What Myrtle Beach Tells Us About the Real Estate Market

Last week I was in Myrtle Beach, SC, for a short vacation — and I saw that even this famous destination is suffering from the slowing economy.

Some of my family members spend the winter in Myrtle Beach because it’s the off-season there and you can rent a big hotel room or condo very reasonably. My aunt and uncle have been doing this for years (along with a lot of other seniors) and they are tapped in to the local market.

They stay in a high-rise condominium building every year that faces the Atlantic. Each unit is owned by an individual and they pay a management company to rent out the units during the year. The take from the management company can be as high as 60% of the total rental income.

My aunt and uncle have noticed that condos in their building are no longer selling. There’s been a lot of new building in Myrtle Beach and there are new units available everywhere. According to them, the real estate market on the waterfront has definitely slowed and condos aren’t selling even after their asking prices have been reduced. They are glad that they rent every year and do not own one of these units.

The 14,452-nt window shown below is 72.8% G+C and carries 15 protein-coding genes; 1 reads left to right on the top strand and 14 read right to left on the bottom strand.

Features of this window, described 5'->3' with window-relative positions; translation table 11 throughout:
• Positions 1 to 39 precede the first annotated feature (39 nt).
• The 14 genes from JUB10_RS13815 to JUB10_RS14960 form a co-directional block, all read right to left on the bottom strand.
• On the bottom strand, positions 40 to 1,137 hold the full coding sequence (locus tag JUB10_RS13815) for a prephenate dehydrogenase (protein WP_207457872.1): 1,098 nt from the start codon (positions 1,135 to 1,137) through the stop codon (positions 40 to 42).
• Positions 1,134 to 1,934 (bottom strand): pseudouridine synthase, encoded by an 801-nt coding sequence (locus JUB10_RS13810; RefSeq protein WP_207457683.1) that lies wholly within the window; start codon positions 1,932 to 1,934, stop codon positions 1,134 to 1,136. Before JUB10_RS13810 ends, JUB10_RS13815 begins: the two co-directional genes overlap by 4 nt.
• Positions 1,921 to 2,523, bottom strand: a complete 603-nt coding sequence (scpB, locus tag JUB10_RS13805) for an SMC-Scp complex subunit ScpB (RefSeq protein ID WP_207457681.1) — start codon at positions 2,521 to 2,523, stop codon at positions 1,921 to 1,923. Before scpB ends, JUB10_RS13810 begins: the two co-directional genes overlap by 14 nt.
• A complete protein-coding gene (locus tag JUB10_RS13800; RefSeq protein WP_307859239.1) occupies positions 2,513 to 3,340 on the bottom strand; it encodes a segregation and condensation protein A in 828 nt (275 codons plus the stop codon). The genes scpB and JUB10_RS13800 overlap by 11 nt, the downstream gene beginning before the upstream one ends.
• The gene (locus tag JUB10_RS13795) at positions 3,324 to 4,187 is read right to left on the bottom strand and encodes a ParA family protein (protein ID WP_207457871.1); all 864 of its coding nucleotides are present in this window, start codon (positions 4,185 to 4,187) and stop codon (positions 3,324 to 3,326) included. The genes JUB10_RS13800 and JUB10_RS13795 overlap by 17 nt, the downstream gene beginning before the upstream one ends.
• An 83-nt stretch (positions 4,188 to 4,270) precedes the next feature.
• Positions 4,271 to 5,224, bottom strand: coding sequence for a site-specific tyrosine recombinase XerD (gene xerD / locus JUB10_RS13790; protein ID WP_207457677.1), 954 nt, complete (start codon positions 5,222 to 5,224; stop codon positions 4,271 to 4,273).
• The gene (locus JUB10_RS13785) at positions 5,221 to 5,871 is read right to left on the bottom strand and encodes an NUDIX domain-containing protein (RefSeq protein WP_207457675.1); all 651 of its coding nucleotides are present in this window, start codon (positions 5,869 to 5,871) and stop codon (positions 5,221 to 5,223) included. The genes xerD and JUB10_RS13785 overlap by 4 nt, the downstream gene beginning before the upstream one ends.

I asked a lot of retailers how their business was and they mostly agreed that it was pretty slow. Hotel workers are having their hours cut back and even the golf courses are cutting their prices to attract more players.

Dolly Parton’s Dixie Stampede Show looked like it was doing a brisk business, and so were the restaurants offering early-bird dinner specials. One thing’s still thriving in Myrtle Beach — good old Southern hospitality. This was never in short supply.

As a major vacation destination, I think that Myrtle Beach is a prime example of what’s happening in the real estate market. Prices got out of control and the area now seems overbuilt. I think that it’s going to take quite a while for the system to create a new equilibrium. It could be years.